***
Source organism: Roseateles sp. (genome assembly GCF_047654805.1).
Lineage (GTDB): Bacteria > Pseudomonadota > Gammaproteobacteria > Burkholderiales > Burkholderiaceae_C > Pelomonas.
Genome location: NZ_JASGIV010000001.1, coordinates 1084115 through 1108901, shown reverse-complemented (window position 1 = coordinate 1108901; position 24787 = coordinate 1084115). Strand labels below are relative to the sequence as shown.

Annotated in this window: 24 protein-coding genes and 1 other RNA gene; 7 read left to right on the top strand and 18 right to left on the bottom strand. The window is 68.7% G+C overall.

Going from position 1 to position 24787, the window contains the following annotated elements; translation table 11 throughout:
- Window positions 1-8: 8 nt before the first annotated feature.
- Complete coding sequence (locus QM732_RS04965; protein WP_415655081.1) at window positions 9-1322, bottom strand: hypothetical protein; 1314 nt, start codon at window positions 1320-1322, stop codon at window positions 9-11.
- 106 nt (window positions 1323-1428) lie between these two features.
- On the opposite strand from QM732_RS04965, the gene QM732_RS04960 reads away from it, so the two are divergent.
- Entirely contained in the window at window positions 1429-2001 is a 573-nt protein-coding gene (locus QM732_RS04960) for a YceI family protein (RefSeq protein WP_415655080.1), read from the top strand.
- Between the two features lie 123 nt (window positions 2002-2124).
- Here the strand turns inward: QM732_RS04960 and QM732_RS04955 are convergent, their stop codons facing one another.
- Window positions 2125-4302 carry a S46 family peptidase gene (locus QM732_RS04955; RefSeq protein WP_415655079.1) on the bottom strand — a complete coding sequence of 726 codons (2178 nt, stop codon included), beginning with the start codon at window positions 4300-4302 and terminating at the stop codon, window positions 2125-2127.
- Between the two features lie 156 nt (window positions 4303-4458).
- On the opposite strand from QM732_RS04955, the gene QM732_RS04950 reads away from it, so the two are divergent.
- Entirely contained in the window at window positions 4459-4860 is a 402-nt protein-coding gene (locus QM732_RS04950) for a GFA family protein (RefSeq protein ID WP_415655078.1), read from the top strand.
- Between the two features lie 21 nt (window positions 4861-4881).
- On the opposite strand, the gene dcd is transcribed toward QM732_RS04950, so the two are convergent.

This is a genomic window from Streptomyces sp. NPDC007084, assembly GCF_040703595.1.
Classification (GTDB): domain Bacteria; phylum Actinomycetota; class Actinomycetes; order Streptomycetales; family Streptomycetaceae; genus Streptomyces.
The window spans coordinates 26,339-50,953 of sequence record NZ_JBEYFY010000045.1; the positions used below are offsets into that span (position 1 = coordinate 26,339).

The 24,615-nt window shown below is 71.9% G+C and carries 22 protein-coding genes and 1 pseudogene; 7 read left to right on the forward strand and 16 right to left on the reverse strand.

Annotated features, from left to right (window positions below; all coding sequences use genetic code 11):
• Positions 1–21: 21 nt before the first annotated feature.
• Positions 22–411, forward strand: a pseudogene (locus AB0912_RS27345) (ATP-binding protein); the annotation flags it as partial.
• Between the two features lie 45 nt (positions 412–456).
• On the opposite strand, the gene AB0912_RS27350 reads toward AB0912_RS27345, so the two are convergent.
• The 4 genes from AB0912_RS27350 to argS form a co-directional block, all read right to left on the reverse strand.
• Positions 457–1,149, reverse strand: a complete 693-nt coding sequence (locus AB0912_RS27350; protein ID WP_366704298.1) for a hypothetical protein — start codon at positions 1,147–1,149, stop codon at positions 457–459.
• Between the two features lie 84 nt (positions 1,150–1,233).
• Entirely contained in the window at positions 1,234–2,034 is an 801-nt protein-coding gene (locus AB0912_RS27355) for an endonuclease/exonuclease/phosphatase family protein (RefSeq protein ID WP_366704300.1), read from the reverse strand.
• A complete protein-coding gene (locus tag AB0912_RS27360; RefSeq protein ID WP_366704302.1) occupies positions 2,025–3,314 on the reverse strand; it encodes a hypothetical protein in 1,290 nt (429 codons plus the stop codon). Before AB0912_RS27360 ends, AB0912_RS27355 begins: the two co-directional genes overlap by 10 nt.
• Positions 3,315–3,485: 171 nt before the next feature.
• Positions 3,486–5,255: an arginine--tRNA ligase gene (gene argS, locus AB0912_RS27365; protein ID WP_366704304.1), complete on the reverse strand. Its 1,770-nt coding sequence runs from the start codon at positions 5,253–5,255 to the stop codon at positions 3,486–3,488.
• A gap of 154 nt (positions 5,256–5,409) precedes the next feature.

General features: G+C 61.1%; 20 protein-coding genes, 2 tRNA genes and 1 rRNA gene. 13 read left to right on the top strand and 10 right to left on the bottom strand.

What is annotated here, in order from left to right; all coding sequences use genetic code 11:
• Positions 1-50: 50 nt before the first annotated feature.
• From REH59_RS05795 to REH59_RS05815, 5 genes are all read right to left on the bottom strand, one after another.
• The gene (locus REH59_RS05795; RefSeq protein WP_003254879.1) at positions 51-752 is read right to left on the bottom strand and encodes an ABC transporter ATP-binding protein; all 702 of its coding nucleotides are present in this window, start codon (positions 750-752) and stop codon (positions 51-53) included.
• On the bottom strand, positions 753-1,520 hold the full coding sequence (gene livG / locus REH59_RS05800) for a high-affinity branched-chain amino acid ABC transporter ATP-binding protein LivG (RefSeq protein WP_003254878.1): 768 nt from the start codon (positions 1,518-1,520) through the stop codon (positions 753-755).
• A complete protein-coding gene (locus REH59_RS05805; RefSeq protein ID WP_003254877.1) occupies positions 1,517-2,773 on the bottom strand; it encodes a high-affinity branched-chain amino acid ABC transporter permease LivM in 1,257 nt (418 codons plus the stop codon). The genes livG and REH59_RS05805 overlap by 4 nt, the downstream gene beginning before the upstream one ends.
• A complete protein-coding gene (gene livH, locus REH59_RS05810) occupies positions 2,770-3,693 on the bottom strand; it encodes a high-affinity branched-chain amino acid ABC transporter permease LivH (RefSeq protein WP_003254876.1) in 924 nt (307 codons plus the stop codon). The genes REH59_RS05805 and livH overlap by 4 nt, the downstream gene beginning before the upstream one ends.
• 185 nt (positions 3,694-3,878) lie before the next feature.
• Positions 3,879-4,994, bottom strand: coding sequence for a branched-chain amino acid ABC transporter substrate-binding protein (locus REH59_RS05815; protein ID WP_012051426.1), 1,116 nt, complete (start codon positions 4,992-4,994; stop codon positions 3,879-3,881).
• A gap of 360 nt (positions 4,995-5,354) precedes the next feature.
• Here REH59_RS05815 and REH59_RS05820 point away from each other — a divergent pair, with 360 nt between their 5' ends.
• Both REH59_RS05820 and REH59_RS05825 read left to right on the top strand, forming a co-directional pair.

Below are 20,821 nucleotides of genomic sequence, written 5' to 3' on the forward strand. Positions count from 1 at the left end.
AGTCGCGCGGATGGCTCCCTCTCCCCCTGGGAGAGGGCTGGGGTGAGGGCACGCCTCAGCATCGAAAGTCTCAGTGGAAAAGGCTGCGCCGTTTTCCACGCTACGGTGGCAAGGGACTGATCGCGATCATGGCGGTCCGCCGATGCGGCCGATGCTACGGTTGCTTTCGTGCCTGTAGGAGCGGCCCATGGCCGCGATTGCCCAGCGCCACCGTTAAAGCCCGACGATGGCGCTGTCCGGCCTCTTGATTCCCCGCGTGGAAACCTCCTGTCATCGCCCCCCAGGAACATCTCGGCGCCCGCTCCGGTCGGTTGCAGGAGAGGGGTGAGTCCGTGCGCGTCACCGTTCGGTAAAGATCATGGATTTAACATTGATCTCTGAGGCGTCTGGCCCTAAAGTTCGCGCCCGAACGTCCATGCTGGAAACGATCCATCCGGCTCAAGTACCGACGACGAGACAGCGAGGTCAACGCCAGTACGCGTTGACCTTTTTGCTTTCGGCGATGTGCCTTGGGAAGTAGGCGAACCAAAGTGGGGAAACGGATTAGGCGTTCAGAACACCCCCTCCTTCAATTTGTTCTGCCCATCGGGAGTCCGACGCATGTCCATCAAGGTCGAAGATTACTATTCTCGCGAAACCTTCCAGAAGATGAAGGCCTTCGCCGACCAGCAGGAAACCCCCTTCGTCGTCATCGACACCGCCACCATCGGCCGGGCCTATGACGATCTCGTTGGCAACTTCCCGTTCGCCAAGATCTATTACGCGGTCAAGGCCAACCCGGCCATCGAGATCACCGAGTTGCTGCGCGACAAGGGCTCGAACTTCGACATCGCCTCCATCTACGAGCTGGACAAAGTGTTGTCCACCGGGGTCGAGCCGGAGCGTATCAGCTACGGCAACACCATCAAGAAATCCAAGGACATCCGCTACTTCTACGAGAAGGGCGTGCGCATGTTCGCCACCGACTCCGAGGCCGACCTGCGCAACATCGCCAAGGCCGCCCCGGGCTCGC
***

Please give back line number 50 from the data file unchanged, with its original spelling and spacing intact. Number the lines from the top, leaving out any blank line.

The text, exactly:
AGTCGCGCGGATGGCTCCCTCTCCCCCTGGGAGAGGGCTGGGGTGAGGGCACGCCTCAGCATCGAAAGTCTCAGTGGAAAAGGCTGCGCCGTTTTCCACGCTACGGTGGCAAGGGACTGATCGCGATCATGGCGGTCCGCCGATGCGGCCGATGCTACGGTTGCTTTCGTGCCTGTAGGAGCGGCCCATGGCCGCGATTGCCCAGCGCCACCGTTAAAGCCCGACGATGGCGCTGTCCGGCCTCTTGATTCCCCGCGTGGAAACCTCCTGTCATCGCCCCCCAGGAACATCTCGGCGCCCGCTCCGGTCGGTTGCAGGAGAGGGGTGAGTCCGTGCGCGTCACCGTTCGGTAAAGATCATGGATTTAACATTGATCTCTGAGGCGTCTGGCCCTAAAGTTCGCGCCCGAACGTCCATGCTGGAAACGATCCATCCGGCTCAAGTACCGACGACGAGACAGCGAGGTCAACGCCAGTACGCGTTGACCTTTTTGCTTTCGGCGATGTGCCTTGGGAAGTAGGCGAACCAAAGTGGGGAAACGGATTAGGCGTTCAGAACACCCCCTCCTTCAATTTGTTCTGCCCATCGGGAGTCCGACGCATGTCCATCAAGGTCGAAGATTACTATTCTCGCGAAACCTTCCAGAAGATGAAGGCCTTCGCCGACCAGCAGGAAACCCCCTTCGTCGTCATCGACACCGCCACCATCGGCCGGGCCTATGACGATCTCGTTGGCAACTTCCCGTTCGCCAAGATCTATTACGCGGTCAAGGCCAACCCGGCCATCGAGATCACCGAGTTGCTGCGCGACAAGGGCTCGAACTTCGACATCGCCTCCATCTACGAGCTGGACAAAGTGTTGTCCACCGGGGTCGAGCCGGAGCGTATCAGCTACGGCAACACCATCAAGAAATCCAAGGACATCCGCTACTTCTACGAGAAGGGCGTGCGCATGTTCGCCACCGACTCCGAGGCCGACCTGCGCAACATCGCCAAGGCCGCCCCGGGCTCGC